International adoption is more expensive than domestic adoption
Busted: In addition to costs for a family’s training and adoption preparation, home study, coordination services, and post placement supervision, international adoptions usually involve fees to child-finding agencies, court or attorneys in the other country, travel, possibly care of the child until they can travel home. These costs could total anywhere from $15,000 to upwards of $50,000. The most expensive international adoption agency isn’t necessarily the most reliable, the quickest, or the most reputable. In U.S. infant adoption, the fees paid by the adopting parents are designed to cover the costs of services provided to birth parents, and can range from $15,000 to $30,000. In U.S. waiting child adoption, several states have funding programs that pay for prospective adoptive parents’ costs to adopt children with significant special needs. There are many ways to pay for an adoption, including the federal adoption tax credit, state reimbursement for some specialized services for children with special needs, employer adoption benefits, grants, loans, fund raisers, and adoption assistance payments for some types of adoption.
You can adopt from any country you want
Busted: When a single person or couple decides to adopt internationally, they must follow the criteria of the country from which they choose to adopt. For instance, some countries allow only couples to adopt, while others work with single clients. Some countries are uncomfortable with an age difference of more than 40 years between the oldest parent and the child, while other countries seem to prefer older parents. Because of societal values, some countries set restrictions on whether a family can already have children upon applying, some have income or weight requirements, and some work only with people who have a certain ethnic heritage. Because of political disturbance, natural disasters, or long-held beliefs, some countries do not participate in international adoption. The best place to find out whether or not it is possible to adopt from a particular country is the U.S. Department of State’s Intercountry Adoption web site, http://adoption.state.gov.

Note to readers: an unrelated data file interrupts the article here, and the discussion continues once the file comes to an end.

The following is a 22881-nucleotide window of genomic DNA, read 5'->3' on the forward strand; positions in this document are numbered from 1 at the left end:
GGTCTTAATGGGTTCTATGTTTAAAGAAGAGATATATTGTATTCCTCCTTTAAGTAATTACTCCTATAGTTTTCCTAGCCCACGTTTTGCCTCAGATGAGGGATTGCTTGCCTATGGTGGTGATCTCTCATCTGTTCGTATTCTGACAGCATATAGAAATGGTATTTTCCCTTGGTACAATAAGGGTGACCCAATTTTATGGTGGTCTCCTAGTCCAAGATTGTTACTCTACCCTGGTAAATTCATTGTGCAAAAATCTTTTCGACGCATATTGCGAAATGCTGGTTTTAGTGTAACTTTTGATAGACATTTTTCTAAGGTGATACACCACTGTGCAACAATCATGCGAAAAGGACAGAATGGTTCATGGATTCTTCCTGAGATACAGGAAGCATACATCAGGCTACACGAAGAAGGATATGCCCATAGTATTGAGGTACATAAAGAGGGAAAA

It’s nobler to adopt internationally
Busted: People who want to become moms and dads through adoption are motivated not only by a desire to help a child who needs a family, but also by their own deep desire to be parents. It’s true that orphaned children in other countries, if not adopted into loving families, often end up on the streets or not surviving childhood at all. But children in the U.S. who are waiting in the foster care system and “age out” at age 18 often suffer similar fates. One in four will be incarcerated within two years of leaving foster care, one in five will become homeless, only half will graduate from high school, and less than three percent receive college degrees.¹ While the desire to adopt is a two-way street, any type of adoption – providing a loving family for a child who needs one – is noble.
Myth: People will judge you if you have a child of another race.
Busted: People who adopt often face questions from friends, relatives and strangers that sound more intrusive than questions faced by people who have children by birth. During the adoption process, prospective adoptive parents are strongly encouraged to involve their family and friends in the educational process so their child will have the support they need to grow up with strong self-esteem. Still, well meaning (or not so well meaning) strangers can make remarks that cast multicultural adoption in a negative light. How to respond to these questions or comments in a way that corrects adoption myths and stereotypes while being respectful of their child and their personal story is something each adoptive parent needs to address in a way that is comfortable for them and their family.